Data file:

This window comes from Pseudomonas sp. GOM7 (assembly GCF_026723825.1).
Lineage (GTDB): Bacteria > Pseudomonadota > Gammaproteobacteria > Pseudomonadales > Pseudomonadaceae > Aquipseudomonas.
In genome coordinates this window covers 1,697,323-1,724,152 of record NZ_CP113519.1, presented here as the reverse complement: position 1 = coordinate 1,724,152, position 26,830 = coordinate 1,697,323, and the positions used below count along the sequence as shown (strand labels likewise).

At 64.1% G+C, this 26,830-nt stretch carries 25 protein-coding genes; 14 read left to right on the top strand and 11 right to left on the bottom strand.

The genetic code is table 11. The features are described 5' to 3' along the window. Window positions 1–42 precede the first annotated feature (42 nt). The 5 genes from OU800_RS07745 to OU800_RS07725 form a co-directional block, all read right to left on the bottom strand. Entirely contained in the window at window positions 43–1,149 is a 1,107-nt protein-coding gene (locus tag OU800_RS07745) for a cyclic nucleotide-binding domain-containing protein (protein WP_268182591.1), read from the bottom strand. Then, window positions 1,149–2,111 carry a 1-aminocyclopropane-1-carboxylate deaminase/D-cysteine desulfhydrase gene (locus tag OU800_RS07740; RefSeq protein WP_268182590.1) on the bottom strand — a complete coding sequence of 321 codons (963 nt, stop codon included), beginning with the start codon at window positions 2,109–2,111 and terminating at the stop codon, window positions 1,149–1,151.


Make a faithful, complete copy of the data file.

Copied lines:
This window comes from Pseudomonas sp. GOM7 (assembly GCF_026723825.1).
Lineage (GTDB): Bacteria > Pseudomonadota > Gammaproteobacteria > Pseudomonadales > Pseudomonadaceae > Aquipseudomonas.
In genome coordinates this window covers 1,697,323-1,724,152 of record NZ_CP113519.1, presented here as the reverse complement: position 1 = coordinate 1,724,152, position 26,830 = coordinate 1,697,323, and the positions used below count along the sequence as shown (strand labels likewise).

At 64.1% G+C, this 26,830-nt stretch carries 25 protein-coding genes; 14 read left to right on the top strand and 11 right to left on the bottom strand.

The genetic code is table 11. The features are described 5' to 3' along the window. Window positions 1–42 precede the first annotated feature (42 nt). The 5 genes from OU800_RS07745 to OU800_RS07725 form a co-directional block, all read right to left on the bottom strand. Entirely contained in the window at window positions 43–1,149 is a 1,107-nt protein-coding gene (locus tag OU800_RS07745) for a cyclic nucleotide-binding domain-containing protein (protein WP_268182591.1), read from the bottom strand. Then, window positions 1,149–2,111 carry a 1-aminocyclopropane-1-carboxylate deaminase/D-cysteine desulfhydrase gene (locus tag OU800_RS07740; RefSeq protein WP_268182590.1) on the bottom strand — a complete coding sequence of 321 codons (963 nt, stop codon included), beginning with the start codon at window positions 2,109–2,111 and terminating at the stop codon, window positions 1,149–1,151.